Invariably, though, it’s Drollet who finds himself in the best spot on the biggest waves that come through. And it’s not by accident. Drollet’s earned it the hard way: one late drop after another, swell after swell, year after year.
Top Dead Center
Look all the way to the edge of the reef at Teahupo‘o and you’ll find Matahi Drollet sitting quietly by himself.
You can look at that board and see the point at which a 16-year-old’s artistic DNA started commanding the lexicon of decades’ worth of youth culture and street art.
Propelled on a Zephyr of Compressed Wind
CR Stecyk, the Smithsonian, and the first airbrushed surfboard.
The Jewel of the South
Campeche is everything you never knew about Brazil.
I’d be off surfing some little wave and we wouldn’t see each other the whole trip. But I kept hearing, “Your dad was fucking charging today!” Mick Short would tell me, “Your dad was out at Boat Ramp and it was real and proper, and he was sending it!”
An interview with Noa Deane.
Views From Kaimuki
Joey Hamasaki was an Ala Moana beacon. Respected and championed by surfing’s more referenced players, her trajectory laid out a pan-Pacific surf path from Town and back again.
Reid then met with representatives of a Europe-based camera company, who offered to buy him out and make him a millionaire on the spot. He wasn’t convinced. To someone who had squatted in shanties and hidden from cops as a boy, what really did he have to lose by looking for something bigger?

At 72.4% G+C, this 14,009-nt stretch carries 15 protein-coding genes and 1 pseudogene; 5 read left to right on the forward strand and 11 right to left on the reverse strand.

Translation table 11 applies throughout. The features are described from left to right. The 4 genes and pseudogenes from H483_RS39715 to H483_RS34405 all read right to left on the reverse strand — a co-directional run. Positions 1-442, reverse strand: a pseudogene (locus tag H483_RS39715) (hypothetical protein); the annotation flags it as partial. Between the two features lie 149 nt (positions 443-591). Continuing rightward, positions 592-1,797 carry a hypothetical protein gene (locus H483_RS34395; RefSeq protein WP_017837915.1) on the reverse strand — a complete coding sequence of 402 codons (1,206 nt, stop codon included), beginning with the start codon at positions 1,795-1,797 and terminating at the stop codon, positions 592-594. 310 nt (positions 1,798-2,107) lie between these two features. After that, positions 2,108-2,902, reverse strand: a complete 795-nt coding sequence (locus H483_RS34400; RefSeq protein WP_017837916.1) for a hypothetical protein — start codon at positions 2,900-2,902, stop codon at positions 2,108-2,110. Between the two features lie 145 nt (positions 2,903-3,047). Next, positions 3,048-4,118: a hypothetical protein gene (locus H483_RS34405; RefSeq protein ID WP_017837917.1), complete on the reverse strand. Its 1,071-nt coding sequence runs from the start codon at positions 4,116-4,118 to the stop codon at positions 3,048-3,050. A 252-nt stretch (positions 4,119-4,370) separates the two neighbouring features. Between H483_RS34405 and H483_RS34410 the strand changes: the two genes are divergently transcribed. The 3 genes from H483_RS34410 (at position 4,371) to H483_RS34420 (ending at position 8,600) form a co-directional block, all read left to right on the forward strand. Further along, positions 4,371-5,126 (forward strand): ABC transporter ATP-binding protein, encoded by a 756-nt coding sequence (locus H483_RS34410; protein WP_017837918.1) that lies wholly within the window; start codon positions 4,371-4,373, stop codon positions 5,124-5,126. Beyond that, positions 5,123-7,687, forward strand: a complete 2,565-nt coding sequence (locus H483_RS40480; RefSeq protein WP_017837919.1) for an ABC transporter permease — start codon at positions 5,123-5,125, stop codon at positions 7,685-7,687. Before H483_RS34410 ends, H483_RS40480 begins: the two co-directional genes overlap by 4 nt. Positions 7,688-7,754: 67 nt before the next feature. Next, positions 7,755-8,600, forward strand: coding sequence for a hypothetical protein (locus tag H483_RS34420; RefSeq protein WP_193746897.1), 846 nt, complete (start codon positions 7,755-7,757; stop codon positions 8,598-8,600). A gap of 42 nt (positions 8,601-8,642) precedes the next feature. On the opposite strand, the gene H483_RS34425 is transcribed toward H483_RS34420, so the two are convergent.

Running Like God
Inventor and Black Butch descendant Tyler Reid is on a heater.
The gringo’s birthday was cause for celebration. Cans of beer topped the sole picnic table. An elderly man in a cowboy hat played a guitar and blew into a harmonica. Kids lit firecrackers and threw them into the night. After the first bottle of tequila was finished, a second one came out. There were no glasses. We swigged from the bottle and passed it along.
The Beautiful Flower Will Wilt, the Beautiful Flower Will Die
Recalling A-frames and growing pains on a Baja rock patch in the go-go 1980s.
Portfolio: Nick LaVecchia
With a singular aesthetic, Nick LaVecchia makes the rugged look nearly enticing.
The apartment is shin deep in water, and we talk through the pros and cons of opening the door. It boils down to this: We can go outside. We don’t know what’s out there.
Essay: Meet the Maker
A Filipino breakfast in the teeth of Typhoon Lando.
Beachside, street life, and other intimate moments through the lens of San Pedro’s Nick Green.
A North Shore outer reef in all of its 12-feet-at-20-second, buoy-bouncing glory—as sniped by environmental scientist Aaron Ungerleider atop his post at the Kawailoa Wind Farm—serves as a fitting drop into the issue’s departments.
“Security also told me that I couldn’t stay overnight, which is wrong. I pushed back and got ‘permission’ from them to camp on public land. The next day, I took a drive north to find the Tormin mine on the beach, and could see new roads, trucks, and diggers all hard at work ripping up the coastline.”
Mine Hunters: Surfers are standing in the way of the destruction of South Africa’s west coast.
Spearos of Death Metal: Tom Flambeaux is cleaning up poisonous lead under the ocean’s surface one breath at a time.
How to avoid getting mugged in the lobby of an AC casino, the necessities of surfboard basting, and an only three-chords-needed playlist pulled from 1980s San Pedro.
The author draws a line through Polynesia, Peru, and Hawaii before tackling California and the rest of the world. San Onofre’s phases as a coastal track—Indigenous lands, Mexican rancho, cattle range, military training grounds, “surf beach,” and state park—are encompassed along that line while exploring how surfing can become a centering lifestyle with all its trappings.
No Cobblestone Left Unturned: Reviewing the exhaustive history of San Onofre.